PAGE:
Angular Routing Q&A: Moving Through Your Angular Apps

Deborah Kurata talks about the challenges of using Angular routing, types of parameters and more.

Angular continues to be a driving force in the development world. And now there are evolving techniques and tactics arising to help you getting the most out of angular development. We caught up with veteran developer, author and trainer Deborah Kurata to get some inside scoop on Angular routing in advance of her Angular sessions at upcoming Visual Studio Live! and Live! 360 conferences.

Is there more to routing than moving a user through different views of an application?
Absolutely -- we use Angular's basic routing features to navigate the user through the views (or pages) of the application. We use Angular's route guards to protect our routes. For example, we check that a user is authorized to access a specific route before letting them navigate to that route. And we determine if the user has unsaved changes and display a warning before navigating away from a route.

Angular provides many choices for laying out routes. With child routes, we insert content within a container to display a common header and footer across multiple pages, for example. With auxiliary (aka secondary) routes, we display content side by side. Picture a master/detail layout with the master data appearing in the top of the page and the selected detail displayed beneath.

If we need to pass data with a route, the Angular router provides three different types of routing parameters:  Required parameters let us define required data on a route, such as a customer ID when navigating to a customer detail route. Optional parameters let us pass optional, complex, or multifaceted data, such as search parameters that may or may not be specified. And Query parameters let us define sets of parameters we can retain across multiple routes.

Parameters are useful, but does the Angular router provide other ways to handle data with a route?
Indeed, it does. The router provides a data property we can use to pass a fixed object to a route. That is great for assigning a specific title or other route-unique information in a more generalized way.

And with a route resolver service, we can pre-fetch dynamic data for a page. So instead of routing to a page and displaying only part of that page as it waits the data, we can get the data first and then route to the page. The page then has all the data it needs to display all of its content. This provides a much cleaner user interface for the user.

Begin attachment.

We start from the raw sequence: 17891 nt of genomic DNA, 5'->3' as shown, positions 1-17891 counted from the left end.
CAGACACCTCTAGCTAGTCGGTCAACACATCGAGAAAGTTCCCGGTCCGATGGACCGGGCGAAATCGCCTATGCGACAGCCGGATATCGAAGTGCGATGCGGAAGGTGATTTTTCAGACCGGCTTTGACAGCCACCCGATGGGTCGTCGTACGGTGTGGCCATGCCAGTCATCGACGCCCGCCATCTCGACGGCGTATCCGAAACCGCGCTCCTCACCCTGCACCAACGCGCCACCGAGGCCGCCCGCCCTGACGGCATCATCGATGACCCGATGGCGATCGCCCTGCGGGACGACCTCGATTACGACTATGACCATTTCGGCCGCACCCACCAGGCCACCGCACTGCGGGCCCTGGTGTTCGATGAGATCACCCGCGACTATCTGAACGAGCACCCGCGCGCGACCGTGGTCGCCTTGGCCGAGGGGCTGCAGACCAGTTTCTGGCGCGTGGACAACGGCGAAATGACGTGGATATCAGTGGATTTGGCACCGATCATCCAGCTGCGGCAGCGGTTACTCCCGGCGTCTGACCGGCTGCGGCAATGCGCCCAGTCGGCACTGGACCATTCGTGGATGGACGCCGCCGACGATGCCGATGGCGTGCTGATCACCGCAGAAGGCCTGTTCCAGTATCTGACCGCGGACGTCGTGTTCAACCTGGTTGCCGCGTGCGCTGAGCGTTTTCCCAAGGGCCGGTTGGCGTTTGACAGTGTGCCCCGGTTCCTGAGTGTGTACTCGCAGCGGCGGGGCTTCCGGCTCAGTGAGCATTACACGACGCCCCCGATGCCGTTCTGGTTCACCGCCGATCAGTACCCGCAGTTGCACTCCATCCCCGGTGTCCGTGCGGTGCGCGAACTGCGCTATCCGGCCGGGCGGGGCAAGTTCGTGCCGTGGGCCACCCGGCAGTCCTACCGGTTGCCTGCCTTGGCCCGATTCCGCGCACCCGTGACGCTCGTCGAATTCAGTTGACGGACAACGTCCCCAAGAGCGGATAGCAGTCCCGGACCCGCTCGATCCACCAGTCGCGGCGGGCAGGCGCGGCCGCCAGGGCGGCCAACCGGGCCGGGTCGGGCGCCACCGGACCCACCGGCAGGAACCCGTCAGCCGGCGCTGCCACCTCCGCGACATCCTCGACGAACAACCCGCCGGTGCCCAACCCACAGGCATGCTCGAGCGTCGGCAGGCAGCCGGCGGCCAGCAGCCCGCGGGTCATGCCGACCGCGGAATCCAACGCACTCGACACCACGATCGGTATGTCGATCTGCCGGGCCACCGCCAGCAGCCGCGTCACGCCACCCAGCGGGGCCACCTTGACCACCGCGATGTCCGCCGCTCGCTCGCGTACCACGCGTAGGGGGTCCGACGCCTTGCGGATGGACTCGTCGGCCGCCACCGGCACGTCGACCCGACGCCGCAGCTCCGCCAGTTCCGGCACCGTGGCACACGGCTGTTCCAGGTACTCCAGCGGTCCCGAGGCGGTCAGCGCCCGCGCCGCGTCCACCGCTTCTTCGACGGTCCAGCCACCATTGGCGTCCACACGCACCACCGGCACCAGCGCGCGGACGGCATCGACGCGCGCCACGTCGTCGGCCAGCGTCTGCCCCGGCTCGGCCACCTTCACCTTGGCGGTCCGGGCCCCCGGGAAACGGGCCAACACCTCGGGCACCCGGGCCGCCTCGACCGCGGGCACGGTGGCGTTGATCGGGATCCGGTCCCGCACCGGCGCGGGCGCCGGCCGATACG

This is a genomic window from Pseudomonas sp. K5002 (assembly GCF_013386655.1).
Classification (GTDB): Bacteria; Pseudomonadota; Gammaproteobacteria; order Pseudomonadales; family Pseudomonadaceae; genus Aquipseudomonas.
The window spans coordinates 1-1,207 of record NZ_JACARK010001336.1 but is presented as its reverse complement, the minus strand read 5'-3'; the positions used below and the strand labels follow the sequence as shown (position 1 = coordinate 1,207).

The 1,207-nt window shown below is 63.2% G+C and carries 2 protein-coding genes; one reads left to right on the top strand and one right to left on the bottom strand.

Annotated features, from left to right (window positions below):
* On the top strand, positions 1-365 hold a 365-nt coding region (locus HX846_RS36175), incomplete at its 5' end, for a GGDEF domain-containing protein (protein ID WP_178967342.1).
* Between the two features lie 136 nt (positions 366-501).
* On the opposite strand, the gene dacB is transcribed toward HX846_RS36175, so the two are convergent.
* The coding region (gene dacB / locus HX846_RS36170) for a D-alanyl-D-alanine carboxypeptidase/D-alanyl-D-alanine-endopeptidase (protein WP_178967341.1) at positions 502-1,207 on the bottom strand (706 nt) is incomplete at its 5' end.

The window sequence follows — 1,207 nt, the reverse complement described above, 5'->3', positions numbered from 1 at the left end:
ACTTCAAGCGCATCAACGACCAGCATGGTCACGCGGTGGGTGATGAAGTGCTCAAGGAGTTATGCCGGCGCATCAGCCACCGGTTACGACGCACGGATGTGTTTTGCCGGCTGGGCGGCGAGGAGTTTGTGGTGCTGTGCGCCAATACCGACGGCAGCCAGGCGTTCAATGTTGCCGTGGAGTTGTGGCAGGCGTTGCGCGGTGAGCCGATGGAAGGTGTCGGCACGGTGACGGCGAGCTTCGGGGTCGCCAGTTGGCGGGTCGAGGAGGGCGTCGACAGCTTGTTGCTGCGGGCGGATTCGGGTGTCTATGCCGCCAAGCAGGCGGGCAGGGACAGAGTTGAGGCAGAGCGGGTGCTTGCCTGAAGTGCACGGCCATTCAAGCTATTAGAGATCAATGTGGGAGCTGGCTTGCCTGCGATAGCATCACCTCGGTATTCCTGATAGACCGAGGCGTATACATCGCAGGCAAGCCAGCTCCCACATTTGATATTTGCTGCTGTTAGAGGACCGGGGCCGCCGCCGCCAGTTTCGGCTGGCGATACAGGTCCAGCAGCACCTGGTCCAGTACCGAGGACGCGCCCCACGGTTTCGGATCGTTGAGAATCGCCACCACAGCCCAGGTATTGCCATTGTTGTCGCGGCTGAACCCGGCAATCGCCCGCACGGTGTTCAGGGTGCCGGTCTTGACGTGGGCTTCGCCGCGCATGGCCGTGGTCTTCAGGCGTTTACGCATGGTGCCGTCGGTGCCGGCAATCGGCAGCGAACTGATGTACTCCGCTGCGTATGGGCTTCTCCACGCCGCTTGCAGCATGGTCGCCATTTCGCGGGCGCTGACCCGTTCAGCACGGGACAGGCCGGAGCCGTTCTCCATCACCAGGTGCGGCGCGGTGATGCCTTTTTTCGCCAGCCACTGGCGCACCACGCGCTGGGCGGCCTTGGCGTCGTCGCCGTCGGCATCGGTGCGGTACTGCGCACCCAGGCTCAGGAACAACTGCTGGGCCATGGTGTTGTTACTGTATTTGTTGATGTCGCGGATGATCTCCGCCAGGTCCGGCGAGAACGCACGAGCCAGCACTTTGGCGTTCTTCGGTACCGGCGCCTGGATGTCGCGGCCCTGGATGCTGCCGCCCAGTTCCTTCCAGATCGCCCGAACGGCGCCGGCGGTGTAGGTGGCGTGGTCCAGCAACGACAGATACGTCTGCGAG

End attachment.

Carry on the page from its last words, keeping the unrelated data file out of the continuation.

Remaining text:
What are some of the most challenging aspects of using Angular Routing?
One common issue I see when using routing is mingling syntax for the three different types of parameters. The syntax for configuring and navigating is different for required, optional, and query parameters. So you need to be aware of the differences and when to use each.

The more important challenge, however, is laying out the appropriate route configuration for the best user experience. This is especially important when working with larger applications. Should the application have an "empty" shell, such as recommended for Progressive Web Apps (PWA's)? If so, then the root route should not have a header, menu, footer, or other content. Those belong in a home or other component that provides a container for the other basic routes. Each page of the application needs an appropriate place in the routing hierarchy.

What exactly is lazy loading and how can developers use it to their advantage?
This is an important question because lazy loading can really improve the startup performance of an application. First impressions matter. We want to minimize the time between the user's request for our application and display of its first view. If we break our application into pieces, then when the user accesses the application, they only need to wait for the first small piece to be downloaded and executed before seeing its first page. The other pieces can then download "lazily" on demand, when the user accesses a specific feature, or preload asynchronously in the background.

We use routing to define which parts of our application are lazy loaded and for specifying our preload strategy. For example, we may have an admin feature we want to lazy load on demand. This makes sense because only administrators need this feature. There is no need to download the admin pieces unless the user is an admin and wants to work with that feature. Or we may have a customer feature that we want to preload asynchronously. That way it will be available as needed since it is used by most every user.

So yes, Angular routing can do so much more than move the user between multiple views of an application. For more details on how to use these techniques, check out my "Angular Routing" presentation at Visual Studio Live! Or my "Angular Routing" course on Pluralsight.

About the Author

Lafe Low is the editorial liaison for ECG Events.